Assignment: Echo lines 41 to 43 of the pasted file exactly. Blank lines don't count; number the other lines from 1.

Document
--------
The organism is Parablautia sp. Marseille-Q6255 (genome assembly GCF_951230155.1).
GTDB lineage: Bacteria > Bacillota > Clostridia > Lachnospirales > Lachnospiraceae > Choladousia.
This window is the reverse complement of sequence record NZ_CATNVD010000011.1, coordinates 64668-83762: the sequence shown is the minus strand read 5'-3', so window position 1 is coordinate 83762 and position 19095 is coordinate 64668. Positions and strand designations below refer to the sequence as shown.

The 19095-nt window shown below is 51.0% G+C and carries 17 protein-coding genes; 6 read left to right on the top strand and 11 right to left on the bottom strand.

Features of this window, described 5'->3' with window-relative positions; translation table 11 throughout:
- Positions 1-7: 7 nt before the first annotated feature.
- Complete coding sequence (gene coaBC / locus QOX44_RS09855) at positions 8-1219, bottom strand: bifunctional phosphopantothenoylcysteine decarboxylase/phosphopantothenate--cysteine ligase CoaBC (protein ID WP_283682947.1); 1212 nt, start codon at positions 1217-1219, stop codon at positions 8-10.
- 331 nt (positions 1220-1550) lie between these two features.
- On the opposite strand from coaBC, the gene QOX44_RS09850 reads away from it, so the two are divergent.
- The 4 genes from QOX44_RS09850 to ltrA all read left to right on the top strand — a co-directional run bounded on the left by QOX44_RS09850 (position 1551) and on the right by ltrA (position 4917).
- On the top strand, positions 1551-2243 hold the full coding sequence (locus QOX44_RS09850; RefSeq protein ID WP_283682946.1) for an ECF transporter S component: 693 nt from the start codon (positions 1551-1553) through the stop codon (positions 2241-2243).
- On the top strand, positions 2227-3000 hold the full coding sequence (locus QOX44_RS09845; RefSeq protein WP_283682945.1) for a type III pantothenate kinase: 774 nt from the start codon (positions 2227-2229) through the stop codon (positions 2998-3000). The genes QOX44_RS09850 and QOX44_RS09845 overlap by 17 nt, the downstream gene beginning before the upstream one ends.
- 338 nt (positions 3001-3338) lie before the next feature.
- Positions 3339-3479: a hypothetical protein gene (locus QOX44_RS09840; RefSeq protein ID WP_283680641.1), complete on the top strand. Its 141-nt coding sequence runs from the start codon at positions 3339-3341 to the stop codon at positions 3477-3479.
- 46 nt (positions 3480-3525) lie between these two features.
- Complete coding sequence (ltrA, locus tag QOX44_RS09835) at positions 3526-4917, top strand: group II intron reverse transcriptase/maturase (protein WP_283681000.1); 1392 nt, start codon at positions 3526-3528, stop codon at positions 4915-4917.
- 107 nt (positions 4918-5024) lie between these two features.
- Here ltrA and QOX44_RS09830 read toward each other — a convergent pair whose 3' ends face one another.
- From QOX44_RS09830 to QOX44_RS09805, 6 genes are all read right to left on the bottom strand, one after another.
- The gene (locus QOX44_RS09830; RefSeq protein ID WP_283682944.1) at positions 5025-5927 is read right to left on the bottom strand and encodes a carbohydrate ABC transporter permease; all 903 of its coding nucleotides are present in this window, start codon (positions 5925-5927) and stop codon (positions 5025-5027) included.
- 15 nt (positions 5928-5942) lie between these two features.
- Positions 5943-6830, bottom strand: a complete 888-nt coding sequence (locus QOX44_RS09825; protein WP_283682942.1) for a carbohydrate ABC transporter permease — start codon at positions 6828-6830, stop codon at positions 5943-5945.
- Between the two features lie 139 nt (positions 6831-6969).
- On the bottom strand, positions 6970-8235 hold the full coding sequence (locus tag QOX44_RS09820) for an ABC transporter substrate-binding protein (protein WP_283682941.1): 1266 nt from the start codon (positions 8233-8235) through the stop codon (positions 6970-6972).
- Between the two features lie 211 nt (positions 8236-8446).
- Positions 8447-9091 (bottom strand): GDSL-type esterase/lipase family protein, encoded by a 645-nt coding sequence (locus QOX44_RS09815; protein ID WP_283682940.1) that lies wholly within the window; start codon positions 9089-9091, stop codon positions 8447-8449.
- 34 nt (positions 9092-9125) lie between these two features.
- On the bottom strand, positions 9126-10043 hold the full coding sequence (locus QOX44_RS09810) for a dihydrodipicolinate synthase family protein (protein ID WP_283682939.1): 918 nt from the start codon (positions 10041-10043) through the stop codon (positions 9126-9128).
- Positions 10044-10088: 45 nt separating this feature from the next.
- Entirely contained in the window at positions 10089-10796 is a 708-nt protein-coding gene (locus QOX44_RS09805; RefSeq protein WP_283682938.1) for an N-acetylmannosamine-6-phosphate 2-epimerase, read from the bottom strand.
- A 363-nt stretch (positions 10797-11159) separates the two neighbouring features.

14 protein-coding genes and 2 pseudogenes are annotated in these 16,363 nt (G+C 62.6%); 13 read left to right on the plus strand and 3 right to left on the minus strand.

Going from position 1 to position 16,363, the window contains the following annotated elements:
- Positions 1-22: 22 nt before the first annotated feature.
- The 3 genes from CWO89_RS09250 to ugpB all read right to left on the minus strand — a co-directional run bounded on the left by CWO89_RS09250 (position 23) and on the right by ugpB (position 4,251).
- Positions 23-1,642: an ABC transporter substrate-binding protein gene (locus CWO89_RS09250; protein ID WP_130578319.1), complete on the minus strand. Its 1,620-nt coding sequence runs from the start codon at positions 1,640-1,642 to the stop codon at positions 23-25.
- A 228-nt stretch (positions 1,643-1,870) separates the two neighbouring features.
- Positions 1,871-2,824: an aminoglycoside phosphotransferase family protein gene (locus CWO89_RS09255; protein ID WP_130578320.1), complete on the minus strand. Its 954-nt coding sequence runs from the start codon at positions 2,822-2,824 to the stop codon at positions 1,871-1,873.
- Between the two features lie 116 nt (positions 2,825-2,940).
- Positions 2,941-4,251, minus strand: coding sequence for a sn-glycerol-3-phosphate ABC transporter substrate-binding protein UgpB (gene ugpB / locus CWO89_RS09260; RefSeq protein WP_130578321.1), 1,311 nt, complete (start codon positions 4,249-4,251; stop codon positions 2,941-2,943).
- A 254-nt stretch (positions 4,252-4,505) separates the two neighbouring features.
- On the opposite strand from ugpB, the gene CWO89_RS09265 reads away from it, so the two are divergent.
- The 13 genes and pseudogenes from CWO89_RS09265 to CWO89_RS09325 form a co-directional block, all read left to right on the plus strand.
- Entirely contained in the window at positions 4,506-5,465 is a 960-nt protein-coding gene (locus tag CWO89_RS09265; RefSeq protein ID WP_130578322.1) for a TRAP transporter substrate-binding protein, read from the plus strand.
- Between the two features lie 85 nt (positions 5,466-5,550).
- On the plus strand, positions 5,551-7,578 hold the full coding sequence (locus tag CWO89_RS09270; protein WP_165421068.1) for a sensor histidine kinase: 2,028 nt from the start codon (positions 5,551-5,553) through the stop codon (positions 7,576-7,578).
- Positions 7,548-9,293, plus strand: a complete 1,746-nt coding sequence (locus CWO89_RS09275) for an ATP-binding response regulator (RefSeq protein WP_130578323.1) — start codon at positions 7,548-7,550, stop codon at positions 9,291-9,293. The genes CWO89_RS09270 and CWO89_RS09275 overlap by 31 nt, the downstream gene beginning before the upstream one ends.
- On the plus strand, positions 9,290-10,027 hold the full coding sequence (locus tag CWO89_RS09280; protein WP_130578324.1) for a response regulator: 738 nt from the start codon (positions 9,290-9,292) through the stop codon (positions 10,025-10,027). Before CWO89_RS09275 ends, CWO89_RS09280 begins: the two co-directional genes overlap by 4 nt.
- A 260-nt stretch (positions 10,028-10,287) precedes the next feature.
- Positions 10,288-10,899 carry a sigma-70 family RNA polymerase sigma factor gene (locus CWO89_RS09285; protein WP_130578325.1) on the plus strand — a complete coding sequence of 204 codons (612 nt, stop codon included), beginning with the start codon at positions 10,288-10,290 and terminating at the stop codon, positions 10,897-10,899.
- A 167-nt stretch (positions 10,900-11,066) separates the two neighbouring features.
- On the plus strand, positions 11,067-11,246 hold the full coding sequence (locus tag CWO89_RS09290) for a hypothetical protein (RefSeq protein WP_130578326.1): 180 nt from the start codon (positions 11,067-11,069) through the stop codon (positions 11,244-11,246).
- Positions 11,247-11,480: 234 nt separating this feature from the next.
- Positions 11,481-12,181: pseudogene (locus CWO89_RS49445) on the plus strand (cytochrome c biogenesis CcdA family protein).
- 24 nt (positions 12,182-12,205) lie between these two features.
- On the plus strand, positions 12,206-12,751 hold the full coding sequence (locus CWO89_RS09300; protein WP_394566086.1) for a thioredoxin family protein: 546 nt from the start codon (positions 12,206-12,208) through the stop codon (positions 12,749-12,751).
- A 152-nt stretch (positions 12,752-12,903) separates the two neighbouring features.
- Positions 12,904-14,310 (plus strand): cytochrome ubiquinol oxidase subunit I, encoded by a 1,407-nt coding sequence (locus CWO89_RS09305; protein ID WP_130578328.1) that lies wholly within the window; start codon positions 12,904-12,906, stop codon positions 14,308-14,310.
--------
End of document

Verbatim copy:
- A 254-nt stretch (positions 4,252-4,505) separates the two neighbouring features.
- On the opposite strand from ugpB, the gene CWO89_RS09265 reads away from it, so the two are divergent.
- The 13 genes and pseudogenes from CWO89_RS09265 to CWO89_RS09325 form a co-directional block, all read left to right on the plus strand.